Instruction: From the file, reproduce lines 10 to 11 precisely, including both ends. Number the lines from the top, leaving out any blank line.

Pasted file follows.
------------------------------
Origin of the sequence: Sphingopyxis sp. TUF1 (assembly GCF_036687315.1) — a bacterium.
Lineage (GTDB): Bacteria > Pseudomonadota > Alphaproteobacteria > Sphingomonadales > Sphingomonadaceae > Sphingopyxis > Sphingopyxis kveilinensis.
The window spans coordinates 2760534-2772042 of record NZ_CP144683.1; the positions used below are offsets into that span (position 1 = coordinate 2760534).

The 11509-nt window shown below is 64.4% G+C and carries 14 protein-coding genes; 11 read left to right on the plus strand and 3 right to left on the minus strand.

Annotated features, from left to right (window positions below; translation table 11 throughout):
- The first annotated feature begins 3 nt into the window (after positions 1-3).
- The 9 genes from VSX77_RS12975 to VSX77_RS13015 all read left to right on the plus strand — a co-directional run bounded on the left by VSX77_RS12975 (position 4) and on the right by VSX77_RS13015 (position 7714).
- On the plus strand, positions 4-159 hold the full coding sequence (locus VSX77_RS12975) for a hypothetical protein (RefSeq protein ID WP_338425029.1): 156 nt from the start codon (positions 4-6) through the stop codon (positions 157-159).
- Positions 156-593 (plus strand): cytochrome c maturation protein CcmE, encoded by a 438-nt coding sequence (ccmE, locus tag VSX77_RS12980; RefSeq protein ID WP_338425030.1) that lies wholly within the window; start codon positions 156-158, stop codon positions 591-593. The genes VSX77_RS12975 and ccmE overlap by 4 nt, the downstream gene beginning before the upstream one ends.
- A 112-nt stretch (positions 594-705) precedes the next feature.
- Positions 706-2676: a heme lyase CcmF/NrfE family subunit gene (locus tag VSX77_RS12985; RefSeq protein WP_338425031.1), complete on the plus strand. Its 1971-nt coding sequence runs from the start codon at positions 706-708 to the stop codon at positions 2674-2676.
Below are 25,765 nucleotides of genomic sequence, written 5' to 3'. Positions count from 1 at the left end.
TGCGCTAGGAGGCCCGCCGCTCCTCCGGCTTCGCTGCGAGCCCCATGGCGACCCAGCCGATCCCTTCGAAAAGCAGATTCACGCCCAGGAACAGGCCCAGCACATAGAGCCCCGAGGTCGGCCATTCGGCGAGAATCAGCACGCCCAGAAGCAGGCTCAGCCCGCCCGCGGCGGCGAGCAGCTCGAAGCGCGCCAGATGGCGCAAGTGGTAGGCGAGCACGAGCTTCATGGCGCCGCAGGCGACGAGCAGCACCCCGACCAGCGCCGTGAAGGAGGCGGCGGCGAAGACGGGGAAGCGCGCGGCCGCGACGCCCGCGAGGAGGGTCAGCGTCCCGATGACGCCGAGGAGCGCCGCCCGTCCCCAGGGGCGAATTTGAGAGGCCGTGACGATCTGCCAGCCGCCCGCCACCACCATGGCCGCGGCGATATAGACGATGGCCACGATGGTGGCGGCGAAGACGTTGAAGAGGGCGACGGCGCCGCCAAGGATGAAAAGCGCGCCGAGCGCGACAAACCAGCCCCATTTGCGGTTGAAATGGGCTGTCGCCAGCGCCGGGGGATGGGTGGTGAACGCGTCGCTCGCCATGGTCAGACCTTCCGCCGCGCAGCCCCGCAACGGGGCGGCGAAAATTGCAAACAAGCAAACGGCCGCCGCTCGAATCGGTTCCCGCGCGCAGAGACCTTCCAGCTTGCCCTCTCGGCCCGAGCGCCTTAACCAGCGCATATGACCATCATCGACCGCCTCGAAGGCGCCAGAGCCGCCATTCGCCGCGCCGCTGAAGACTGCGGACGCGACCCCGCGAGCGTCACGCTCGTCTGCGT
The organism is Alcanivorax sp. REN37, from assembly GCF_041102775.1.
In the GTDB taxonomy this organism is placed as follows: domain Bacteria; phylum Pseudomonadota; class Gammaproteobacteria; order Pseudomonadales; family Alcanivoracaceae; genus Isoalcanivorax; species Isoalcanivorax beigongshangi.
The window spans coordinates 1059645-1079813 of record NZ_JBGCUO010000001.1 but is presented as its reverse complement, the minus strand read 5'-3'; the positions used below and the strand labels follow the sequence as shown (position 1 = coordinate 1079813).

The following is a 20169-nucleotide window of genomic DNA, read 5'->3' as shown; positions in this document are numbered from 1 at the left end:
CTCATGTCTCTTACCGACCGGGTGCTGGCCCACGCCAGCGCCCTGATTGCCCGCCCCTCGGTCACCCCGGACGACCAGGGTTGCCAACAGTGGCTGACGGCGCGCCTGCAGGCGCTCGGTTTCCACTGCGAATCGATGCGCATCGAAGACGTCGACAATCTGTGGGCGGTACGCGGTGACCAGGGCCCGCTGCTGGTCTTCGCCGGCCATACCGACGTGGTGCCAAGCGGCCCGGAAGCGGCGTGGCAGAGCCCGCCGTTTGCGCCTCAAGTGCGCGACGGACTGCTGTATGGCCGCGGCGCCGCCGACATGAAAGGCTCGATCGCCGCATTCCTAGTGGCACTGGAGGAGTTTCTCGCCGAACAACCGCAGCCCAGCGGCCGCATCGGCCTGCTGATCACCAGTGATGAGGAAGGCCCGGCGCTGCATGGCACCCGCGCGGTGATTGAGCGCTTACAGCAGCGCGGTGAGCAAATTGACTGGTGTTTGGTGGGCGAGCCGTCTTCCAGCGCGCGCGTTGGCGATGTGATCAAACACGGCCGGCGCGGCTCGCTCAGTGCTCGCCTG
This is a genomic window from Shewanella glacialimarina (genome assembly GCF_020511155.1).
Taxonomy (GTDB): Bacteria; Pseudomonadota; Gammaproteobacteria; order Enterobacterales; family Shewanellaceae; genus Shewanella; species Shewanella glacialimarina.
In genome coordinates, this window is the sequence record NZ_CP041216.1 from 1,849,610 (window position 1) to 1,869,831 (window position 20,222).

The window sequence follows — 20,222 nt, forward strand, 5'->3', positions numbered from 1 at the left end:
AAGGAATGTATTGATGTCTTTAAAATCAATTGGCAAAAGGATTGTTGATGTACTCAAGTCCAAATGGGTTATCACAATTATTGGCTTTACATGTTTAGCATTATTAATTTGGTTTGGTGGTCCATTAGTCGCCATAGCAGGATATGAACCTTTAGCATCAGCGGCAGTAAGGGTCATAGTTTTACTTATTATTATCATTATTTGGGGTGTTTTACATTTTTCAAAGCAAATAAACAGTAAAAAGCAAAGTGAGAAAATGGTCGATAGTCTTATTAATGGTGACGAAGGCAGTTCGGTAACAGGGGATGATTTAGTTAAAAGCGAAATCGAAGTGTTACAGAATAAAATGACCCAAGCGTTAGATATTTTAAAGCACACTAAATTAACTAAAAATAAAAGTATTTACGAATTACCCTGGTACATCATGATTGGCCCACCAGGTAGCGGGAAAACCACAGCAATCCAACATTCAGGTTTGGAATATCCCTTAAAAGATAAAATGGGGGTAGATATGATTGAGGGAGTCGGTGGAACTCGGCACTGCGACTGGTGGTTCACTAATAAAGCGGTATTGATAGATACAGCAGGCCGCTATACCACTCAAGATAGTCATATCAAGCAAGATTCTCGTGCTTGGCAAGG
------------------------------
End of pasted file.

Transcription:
- A 112-nt stretch (positions 594-705) precedes the next feature.
- Positions 706-2676: a heme lyase CcmF/NrfE family subunit gene (locus tag VSX77_RS12985; RefSeq protein WP_338425031.1), complete on the plus strand. Its 1971-nt coding sequence runs from the start codon at positions 706-708 to the stop codon at positions 2674-2676.